A viewpoint article questions the ‘energy balance model,’ which holds that weight gain occurs when people consume more energy than they expend. ‘Conceptualizing obesity as a disorder of energy balance restates a physics principle without considering the biological mechanisms underlying weight gain,’ the authors write. The authors advocate for the ‘carbohydrate-insulin model,’ which views obesity as a metabolic disorder caused by what we eat rather than how much we eat.
Obesity and obesity-related diseases are on the rise, despite public health messages encouraging people to eat less and exercise more. According to the energy balance model, weight gain is caused by consuming more energy than we expend “reaffirms a physical principle without taking into account the biological mechanisms underlying weight gain “The carbohydrate-insulin model makes a bold claim: obesity is caused by the process of getting fat, not by overeating.
The current obesity epidemic is caused in part by hormonal responses to changes in food quality, specifically high-glycemic load foods, which fundamentally alter metabolism. Focusing on what we eat rather than how much we eat is a better weight-management strategy.
Obesity is a complex and chronic disease with many causes. It is not simply a result of overeating. Research has shown that genetics can play a significant role in determining a person’s body weight, particularly for morbidly obese people.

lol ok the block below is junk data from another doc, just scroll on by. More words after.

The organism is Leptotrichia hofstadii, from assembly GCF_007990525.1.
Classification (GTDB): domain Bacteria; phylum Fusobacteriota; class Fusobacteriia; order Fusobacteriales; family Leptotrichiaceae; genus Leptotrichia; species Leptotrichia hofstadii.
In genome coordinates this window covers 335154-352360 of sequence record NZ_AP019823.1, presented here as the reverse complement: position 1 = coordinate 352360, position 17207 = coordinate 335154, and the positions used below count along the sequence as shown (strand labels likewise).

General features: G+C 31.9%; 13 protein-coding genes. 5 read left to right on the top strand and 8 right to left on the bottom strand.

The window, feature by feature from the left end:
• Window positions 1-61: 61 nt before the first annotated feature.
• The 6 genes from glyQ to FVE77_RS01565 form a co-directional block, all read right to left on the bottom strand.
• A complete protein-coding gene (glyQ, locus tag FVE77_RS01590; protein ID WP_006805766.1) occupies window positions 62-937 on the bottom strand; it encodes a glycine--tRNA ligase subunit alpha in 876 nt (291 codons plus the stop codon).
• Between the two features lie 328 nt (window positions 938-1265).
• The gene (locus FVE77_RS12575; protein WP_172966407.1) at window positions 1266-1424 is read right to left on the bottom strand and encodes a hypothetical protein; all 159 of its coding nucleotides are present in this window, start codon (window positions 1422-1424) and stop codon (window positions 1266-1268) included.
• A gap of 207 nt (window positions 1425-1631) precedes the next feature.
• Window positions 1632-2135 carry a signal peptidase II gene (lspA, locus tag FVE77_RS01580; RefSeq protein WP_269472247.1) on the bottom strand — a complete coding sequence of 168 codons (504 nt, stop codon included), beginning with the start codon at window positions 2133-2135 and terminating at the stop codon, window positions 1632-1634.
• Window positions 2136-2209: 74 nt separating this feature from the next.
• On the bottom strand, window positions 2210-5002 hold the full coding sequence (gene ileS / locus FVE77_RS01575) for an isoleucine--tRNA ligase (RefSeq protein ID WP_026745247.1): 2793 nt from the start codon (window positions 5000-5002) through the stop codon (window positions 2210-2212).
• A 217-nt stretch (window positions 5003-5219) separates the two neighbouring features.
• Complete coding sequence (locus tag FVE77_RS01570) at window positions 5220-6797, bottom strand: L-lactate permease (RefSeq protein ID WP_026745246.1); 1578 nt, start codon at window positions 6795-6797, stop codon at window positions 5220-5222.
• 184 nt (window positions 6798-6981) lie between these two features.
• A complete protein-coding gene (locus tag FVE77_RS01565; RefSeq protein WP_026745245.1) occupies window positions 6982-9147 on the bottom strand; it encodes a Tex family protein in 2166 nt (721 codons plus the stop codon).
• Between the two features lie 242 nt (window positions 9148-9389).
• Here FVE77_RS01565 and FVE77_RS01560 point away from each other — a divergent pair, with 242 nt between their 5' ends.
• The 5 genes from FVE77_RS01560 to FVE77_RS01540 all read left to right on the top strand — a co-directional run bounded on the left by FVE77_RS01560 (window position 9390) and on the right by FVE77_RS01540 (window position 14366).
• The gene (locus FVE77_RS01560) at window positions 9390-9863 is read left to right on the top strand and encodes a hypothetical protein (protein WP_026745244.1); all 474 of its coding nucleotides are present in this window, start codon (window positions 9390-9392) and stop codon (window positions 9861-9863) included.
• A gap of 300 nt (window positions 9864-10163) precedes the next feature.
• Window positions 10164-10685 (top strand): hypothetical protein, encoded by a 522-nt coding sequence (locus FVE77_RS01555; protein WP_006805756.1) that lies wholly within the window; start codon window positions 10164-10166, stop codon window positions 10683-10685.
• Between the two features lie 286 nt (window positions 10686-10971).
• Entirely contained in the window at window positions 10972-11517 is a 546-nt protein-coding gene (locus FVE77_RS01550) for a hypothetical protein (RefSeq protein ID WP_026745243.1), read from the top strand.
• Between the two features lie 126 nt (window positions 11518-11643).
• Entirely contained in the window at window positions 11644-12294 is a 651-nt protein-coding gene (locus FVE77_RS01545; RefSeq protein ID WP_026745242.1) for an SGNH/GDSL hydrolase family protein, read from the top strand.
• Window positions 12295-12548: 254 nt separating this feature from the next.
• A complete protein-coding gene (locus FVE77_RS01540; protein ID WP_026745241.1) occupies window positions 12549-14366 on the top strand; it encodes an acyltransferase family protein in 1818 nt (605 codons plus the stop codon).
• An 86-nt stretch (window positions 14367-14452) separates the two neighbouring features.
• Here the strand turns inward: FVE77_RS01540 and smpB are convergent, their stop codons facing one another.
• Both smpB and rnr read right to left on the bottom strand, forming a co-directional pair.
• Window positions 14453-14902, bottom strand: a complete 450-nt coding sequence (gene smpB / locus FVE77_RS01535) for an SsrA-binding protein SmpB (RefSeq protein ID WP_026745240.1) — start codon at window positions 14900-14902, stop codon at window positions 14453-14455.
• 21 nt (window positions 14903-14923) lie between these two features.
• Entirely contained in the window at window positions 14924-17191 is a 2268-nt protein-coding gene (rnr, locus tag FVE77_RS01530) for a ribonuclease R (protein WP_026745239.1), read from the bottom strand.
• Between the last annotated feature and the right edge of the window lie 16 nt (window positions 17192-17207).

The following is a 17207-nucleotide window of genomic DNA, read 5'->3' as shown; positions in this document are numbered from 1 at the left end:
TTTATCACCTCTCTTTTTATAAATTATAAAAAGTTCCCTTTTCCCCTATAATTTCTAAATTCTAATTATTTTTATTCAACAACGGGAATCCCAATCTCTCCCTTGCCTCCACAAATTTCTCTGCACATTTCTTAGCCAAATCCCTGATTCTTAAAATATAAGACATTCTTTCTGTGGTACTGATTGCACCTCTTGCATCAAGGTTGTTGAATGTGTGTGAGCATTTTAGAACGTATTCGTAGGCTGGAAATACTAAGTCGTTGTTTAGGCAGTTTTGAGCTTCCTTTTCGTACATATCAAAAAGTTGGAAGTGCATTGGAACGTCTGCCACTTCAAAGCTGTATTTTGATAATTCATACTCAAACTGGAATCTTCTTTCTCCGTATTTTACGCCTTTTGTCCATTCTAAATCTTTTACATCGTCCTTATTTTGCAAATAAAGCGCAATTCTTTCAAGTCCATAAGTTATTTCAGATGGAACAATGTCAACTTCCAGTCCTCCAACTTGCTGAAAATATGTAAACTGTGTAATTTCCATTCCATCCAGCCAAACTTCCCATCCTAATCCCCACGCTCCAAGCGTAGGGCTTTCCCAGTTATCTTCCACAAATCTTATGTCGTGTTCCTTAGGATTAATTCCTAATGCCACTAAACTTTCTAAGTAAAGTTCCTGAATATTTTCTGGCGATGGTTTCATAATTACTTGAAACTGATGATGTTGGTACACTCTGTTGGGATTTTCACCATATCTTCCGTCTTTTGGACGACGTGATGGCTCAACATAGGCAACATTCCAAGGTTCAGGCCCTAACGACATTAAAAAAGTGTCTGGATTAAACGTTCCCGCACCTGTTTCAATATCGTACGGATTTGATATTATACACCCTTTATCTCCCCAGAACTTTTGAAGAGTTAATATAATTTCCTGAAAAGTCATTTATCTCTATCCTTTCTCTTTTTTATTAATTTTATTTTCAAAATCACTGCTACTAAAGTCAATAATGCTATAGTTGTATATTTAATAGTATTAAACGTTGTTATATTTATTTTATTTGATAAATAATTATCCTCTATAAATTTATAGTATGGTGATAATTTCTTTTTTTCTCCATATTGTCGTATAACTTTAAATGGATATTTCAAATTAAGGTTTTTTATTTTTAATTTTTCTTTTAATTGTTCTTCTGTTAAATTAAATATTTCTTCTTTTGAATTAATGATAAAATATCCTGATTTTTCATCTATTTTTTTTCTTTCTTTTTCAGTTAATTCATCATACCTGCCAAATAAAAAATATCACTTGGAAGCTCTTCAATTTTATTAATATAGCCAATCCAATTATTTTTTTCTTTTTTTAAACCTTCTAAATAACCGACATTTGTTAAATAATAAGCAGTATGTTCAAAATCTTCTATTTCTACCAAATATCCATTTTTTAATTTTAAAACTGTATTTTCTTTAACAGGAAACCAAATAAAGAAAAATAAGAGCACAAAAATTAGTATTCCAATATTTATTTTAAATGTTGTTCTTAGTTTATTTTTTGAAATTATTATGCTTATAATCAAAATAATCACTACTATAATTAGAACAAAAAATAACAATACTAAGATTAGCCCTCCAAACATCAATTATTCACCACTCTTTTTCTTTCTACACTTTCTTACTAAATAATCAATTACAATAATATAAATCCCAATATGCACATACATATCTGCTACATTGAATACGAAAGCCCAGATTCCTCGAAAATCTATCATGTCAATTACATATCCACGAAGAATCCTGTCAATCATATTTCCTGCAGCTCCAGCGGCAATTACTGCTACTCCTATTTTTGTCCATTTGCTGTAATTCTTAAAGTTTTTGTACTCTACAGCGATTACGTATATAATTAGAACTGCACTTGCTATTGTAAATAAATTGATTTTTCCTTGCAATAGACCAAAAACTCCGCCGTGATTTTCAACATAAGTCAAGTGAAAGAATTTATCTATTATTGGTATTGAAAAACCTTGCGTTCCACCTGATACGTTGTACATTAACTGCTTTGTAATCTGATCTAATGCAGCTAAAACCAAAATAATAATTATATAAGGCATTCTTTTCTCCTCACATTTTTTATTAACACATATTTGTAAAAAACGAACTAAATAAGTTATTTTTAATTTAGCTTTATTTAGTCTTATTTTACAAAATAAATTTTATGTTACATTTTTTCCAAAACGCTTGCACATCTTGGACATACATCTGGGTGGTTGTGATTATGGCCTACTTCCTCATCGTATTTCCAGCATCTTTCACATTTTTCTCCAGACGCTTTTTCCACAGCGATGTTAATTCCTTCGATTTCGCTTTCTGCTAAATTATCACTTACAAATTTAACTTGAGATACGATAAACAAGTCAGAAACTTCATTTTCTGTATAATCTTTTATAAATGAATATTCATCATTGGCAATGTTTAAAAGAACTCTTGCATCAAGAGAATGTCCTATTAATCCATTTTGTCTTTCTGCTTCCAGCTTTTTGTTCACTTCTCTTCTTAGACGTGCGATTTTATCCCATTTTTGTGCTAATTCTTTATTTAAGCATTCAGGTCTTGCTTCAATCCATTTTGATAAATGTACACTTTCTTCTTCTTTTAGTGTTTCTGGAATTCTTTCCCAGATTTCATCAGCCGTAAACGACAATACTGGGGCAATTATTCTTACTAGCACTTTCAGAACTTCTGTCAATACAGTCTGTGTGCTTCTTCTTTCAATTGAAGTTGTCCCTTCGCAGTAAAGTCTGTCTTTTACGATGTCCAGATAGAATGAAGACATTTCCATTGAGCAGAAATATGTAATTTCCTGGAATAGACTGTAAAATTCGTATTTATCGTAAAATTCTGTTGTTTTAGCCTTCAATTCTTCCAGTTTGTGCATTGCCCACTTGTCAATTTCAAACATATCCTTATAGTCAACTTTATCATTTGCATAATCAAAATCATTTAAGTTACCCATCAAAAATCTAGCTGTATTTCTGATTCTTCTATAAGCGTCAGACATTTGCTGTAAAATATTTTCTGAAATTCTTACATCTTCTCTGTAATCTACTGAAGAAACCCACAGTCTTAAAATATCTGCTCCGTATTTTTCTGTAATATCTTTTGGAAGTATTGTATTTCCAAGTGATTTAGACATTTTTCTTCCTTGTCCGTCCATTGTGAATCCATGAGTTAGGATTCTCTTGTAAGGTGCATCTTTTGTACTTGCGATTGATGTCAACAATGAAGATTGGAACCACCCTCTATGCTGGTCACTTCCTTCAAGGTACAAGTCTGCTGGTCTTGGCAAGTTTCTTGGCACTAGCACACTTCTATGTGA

Obesity affects more than 40% of American adults, putting them at a higher risk for heart disease, stroke, type 2 diabetes, and certain types of cancer, according to the Centers for Disease Control and Prevention (CDC). According to the USDA’s Dietary Guidelines for Americans 2020-2025, losing weight “requires adults to reduce the number of calories they get from foods and beverages and increase the amount expended through physical activity.”
This approach to weight management is based on the century-old energy balance model, which states that consuming more energy than we expend causes weight gain. In today’s world, where people are surrounded by highly palatable, heavily marketed, low-cost processed foods, it’s easy for them to consume more calories than they need, an imbalance exacerbated by today’s sedentary lifestyles. According to this theory, the obesity epidemic is being driven by overeating combined with insufficient physical activity. Obesity and obesity-related diseases, on the other hand, have steadily increased despite decades of public health messaging encouraging people to eat less and exercise more.
The authors of “The Carbohydrate-Insulin Model: A Physiological Perspective on the Obesity Pandemic,” a viewpoint published in The American Journal of Clinical Nutrition, argue that the energy balance model has fundamental flaws and that an alternate model, the carbohydrate-insulin model, better explains obesity and weight gain. Furthermore, the carbohydrate-insulin model points the way to more effective, long-term weight-loss strategies.